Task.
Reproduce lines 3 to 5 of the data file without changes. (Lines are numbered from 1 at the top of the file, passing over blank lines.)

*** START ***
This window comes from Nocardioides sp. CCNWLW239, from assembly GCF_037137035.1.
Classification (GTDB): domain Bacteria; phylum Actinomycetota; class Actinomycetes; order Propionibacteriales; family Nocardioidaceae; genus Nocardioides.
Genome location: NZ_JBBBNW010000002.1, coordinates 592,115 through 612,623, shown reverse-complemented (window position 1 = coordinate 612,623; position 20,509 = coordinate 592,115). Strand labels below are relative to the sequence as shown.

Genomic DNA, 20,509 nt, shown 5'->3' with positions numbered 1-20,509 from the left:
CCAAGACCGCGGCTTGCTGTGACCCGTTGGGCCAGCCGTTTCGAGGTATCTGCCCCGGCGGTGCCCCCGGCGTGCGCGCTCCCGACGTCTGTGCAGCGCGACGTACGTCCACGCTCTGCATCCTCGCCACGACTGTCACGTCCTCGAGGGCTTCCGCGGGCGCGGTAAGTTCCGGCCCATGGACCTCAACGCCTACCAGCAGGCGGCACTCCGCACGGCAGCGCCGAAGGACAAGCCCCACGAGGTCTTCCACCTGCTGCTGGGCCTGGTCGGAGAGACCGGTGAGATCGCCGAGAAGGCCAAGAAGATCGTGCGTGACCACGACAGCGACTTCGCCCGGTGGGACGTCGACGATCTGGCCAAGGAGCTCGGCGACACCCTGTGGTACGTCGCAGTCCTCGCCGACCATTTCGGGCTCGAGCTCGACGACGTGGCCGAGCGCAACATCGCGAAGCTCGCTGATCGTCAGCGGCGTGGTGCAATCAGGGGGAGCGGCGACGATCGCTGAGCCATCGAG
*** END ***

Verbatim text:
Genome location: NZ_JBBBNW010000002.1, coordinates 592,115 through 612,623, shown reverse-complemented (window position 1 = coordinate 612,623; position 20,509 = coordinate 592,115). Strand labels below are relative to the sequence as shown.

Genomic DNA, 20,509 nt, shown 5'->3' with positions numbered 1-20,509 from the left:
CCAAGACCGCGGCTTGCTGTGACCCGTTGGGCCAGCCGTTTCGAGGTATCTGCCCCGGCGGTGCCCCCGGCGTGCGCGCTCCCGACGTCTGTGCAGCGCGACGTACGTCCACGCTCTGCATCCTCGCCACGACTGTCACGTCCTCGAGGGCTTCCGCGGGCGCGGTAAGTTCCGGCCCATGGACCTCAACGCCTACCAGCAGGCGGCACTCCGCACGGCAGCGCCGAAGGACAAGCCCCACGAGGTCTTCCACCTGCTGCTGGGCCTGGTCGGAGAGACCGGTGAGATCGCCGAGAAGGCCAAGAAGATCGTGCGTGACCACGACAGCGACTTCGCCCGGTGGGACGTCGACGATCTGGCCAAGGAGCTCGGCGACACCCTGTGGTACGTCGCAGTCCTCGCCGACCATTTCGGGCTCGAGCTCGACGACGTGGCCGAGCGCAACATCGCGAAGCTCGCTGATCGTCAGCGGCGTGGTGCAATCAGGGGGAGCGGCGACGATCGCTGAGCCATCGAG